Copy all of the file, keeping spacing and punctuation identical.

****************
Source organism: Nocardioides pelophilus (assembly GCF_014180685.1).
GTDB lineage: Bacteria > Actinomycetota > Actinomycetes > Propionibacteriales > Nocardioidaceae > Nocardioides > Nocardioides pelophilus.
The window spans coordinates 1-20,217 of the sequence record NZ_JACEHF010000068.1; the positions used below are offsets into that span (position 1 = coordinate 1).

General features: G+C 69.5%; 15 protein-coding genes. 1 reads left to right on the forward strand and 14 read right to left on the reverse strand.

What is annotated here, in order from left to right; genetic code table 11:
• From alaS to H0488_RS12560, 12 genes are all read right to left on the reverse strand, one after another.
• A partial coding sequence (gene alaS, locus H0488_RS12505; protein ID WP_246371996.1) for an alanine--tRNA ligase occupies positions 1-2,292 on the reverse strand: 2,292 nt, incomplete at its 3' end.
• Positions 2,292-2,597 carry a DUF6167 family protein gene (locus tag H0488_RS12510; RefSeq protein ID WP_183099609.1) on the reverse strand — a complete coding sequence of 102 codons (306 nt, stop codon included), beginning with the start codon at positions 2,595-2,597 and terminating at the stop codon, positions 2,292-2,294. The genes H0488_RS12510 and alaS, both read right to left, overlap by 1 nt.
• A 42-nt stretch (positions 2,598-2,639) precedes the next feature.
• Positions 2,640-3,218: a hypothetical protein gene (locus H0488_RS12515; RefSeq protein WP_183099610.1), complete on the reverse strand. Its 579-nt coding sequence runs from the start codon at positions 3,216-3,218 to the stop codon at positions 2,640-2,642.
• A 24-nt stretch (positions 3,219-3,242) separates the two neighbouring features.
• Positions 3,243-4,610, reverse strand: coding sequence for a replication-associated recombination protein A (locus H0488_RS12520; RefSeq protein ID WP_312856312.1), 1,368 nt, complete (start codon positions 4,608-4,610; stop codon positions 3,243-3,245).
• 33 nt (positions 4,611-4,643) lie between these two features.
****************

Source organism: Nocardioides pelophilus (assembly GCF_014180685.1).
GTDB lineage: Bacteria > Actinomycetota > Actinomycetes > Propionibacteriales > Nocardioidaceae > Nocardioides > Nocardioides pelophilus.
The window spans coordinates 1-20,217 of the sequence record NZ_JACEHF010000068.1; the positions used below are offsets into that span (position 1 = coordinate 1).

General features: G+C 69.5%; 15 protein-coding genes. 1 reads left to right on the forward strand and 14 read right to left on the reverse strand.

What is annotated here, in order from left to right; genetic code table 11:
• From alaS to H0488_RS12560, 12 genes are all read right to left on the reverse strand, one after another.
• A partial coding sequence (gene alaS, locus H0488_RS12505; protein ID WP_246371996.1) for an alanine--tRNA ligase occupies positions 1-2,292 on the reverse strand: 2,292 nt, incomplete at its 3' end.
• Positions 2,292-2,597 carry a DUF6167 family protein gene (locus tag H0488_RS12510; RefSeq protein ID WP_183099609.1) on the reverse strand — a complete coding sequence of 102 codons (306 nt, stop codon included), beginning with the start codon at positions 2,595-2,597 and terminating at the stop codon, positions 2,292-2,294. The genes H0488_RS12510 and alaS, both read right to left, overlap by 1 nt.
• A 42-nt stretch (positions 2,598-2,639) precedes the next feature.
• Positions 2,640-3,218: a hypothetical protein gene (locus H0488_RS12515; RefSeq protein WP_183099610.1), complete on the reverse strand. Its 579-nt coding sequence runs from the start codon at positions 3,216-3,218 to the stop codon at positions 2,640-2,642.
• A 24-nt stretch (positions 3,219-3,242) separates the two neighbouring features.
• Positions 3,243-4,610, reverse strand: coding sequence for a replication-associated recombination protein A (locus H0488_RS12520; RefSeq protein ID WP_312856312.1), 1,368 nt, complete (start codon positions 4,608-4,610; stop codon positions 3,243-3,245).
• 33 nt (positions 4,611-4,643) lie between these two features.